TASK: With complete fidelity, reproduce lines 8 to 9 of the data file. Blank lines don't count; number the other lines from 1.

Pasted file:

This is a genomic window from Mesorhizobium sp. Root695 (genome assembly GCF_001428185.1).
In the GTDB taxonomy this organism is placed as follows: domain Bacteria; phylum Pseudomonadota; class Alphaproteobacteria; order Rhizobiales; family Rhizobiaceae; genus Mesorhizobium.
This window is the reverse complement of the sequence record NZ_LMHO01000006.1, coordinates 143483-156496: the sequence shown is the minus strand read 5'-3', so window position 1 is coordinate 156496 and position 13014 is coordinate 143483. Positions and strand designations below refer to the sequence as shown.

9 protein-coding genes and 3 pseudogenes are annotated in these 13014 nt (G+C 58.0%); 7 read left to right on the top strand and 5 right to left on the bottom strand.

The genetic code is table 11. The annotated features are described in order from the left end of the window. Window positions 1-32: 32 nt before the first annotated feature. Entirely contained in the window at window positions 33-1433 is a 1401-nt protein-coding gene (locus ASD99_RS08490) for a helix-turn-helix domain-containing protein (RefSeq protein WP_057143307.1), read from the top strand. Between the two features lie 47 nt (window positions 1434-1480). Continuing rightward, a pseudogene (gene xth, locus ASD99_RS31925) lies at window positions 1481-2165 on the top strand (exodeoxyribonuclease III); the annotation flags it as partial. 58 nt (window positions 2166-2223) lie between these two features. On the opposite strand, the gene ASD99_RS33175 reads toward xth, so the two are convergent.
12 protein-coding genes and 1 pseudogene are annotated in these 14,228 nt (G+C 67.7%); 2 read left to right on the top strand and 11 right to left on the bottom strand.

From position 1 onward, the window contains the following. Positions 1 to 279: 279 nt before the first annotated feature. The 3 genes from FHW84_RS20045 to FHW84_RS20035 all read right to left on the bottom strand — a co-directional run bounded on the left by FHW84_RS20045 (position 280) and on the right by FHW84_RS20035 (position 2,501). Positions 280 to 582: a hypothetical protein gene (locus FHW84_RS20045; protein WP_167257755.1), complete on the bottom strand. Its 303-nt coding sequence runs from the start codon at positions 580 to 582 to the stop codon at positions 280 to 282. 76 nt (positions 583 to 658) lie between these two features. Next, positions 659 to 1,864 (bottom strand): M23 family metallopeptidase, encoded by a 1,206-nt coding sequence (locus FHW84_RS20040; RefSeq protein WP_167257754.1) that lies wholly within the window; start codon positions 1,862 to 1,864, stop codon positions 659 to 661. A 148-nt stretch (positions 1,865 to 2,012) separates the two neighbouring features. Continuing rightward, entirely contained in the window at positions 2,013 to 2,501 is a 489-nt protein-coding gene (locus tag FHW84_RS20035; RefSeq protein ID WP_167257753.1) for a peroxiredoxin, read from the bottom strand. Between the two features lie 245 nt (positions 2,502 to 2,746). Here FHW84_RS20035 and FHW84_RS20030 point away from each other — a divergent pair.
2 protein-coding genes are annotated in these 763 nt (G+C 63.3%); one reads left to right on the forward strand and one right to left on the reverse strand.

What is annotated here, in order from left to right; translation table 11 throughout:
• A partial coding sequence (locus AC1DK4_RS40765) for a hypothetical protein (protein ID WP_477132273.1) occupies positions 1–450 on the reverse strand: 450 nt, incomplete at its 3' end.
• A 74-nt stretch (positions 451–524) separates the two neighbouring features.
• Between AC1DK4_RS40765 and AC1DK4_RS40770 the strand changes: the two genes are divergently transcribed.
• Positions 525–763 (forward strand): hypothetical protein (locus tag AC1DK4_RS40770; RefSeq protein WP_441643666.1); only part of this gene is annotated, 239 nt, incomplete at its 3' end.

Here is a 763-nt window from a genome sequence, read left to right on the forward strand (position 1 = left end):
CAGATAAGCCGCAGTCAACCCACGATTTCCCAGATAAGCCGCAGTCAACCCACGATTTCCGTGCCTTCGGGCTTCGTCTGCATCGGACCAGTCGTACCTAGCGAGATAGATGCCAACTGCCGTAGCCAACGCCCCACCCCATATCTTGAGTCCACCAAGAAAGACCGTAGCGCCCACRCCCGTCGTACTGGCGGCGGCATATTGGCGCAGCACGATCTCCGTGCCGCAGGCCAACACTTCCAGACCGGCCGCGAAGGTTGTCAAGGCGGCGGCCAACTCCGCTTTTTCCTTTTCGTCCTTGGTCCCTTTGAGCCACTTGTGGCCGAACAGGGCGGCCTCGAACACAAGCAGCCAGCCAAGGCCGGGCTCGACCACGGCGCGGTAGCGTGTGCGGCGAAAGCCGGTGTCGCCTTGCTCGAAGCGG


2 protein-coding genes are annotated in these 763 nt (G+C 63.3%); one reads left to right on the forward strand and one right to left on the reverse strand.

What is annotated here, in order from left to right; translation table 11 throughout: